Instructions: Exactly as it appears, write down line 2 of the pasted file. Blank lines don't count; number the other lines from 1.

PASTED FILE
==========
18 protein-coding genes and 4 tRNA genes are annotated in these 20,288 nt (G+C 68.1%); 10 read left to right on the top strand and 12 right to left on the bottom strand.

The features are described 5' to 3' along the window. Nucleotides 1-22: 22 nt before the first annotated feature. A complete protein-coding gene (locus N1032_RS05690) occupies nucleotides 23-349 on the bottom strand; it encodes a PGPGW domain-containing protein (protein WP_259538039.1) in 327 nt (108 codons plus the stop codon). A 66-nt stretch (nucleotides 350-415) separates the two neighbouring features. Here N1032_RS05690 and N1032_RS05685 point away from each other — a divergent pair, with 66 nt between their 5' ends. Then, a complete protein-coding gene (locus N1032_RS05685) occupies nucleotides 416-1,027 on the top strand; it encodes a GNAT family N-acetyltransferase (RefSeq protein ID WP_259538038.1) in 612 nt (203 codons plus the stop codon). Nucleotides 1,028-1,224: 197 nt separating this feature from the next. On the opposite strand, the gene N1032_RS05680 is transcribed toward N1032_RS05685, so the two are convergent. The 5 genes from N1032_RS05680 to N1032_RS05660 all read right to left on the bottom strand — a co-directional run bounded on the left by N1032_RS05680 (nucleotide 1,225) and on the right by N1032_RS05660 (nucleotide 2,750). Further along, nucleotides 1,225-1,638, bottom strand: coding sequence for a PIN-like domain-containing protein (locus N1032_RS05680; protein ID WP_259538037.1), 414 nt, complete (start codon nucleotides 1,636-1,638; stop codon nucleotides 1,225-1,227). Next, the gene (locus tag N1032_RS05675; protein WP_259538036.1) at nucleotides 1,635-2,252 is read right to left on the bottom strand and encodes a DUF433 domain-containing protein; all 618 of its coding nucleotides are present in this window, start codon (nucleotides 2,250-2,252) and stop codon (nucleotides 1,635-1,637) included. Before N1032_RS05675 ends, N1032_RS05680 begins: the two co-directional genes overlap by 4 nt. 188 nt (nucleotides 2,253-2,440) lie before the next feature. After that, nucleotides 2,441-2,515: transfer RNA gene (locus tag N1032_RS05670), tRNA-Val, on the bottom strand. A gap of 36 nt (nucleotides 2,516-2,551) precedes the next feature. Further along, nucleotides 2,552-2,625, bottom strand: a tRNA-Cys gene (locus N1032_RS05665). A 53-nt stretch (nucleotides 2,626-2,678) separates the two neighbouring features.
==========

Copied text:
The features are described 5' to 3' along the window. Nucleotides 1-22: 22 nt before the first annotated feature. A complete protein-coding gene (locus N1032_RS05690) occupies nucleotides 23-349 on the bottom strand; it encodes a PGPGW domain-containing protein (protein WP_259538039.1) in 327 nt (108 codons plus the stop codon). A 66-nt stretch (nucleotides 350-415) separates the two neighbouring features. Here N1032_RS05690 and N1032_RS05685 point away from each other — a divergent pair, with 66 nt between their 5' ends. Then, a complete protein-coding gene (locus N1032_RS05685) occupies nucleotides 416-1,027 on the top strand; it encodes a GNAT family N-acetyltransferase (RefSeq protein ID WP_259538038.1) in 612 nt (203 codons plus the stop codon). Nucleotides 1,028-1,224: 197 nt separating this feature from the next. On the opposite strand, the gene N1032_RS05680 is transcribed toward N1032_RS05685, so the two are convergent. The 5 genes from N1032_RS05680 to N1032_RS05660 all read right to left on the bottom strand — a co-directional run bounded on the left by N1032_RS05680 (nucleotide 1,225) and on the right by N1032_RS05660 (nucleotide 2,750). Further along, nucleotides 1,225-1,638, bottom strand: coding sequence for a PIN-like domain-containing protein (locus N1032_RS05680; protein ID WP_259538037.1), 414 nt, complete (start codon nucleotides 1,636-1,638; stop codon nucleotides 1,225-1,227). Next, the gene (locus tag N1032_RS05675; protein WP_259538036.1) at nucleotides 1,635-2,252 is read right to left on the bottom strand and encodes a DUF433 domain-containing protein; all 618 of its coding nucleotides are present in this window, start codon (nucleotides 2,250-2,252) and stop codon (nucleotides 1,635-1,637) included. Before N1032_RS05675 ends, N1032_RS05680 begins: the two co-directional genes overlap by 4 nt. 188 nt (nucleotides 2,253-2,440) lie before the next feature. After that, nucleotides 2,441-2,515: transfer RNA gene (locus tag N1032_RS05670), tRNA-Val, on the bottom strand. A gap of 36 nt (nucleotides 2,516-2,551) precedes the next feature. Further along, nucleotides 2,552-2,625, bottom strand: a tRNA-Cys gene (locus N1032_RS05665). A 53-nt stretch (nucleotides 2,626-2,678) separates the two neighbouring features.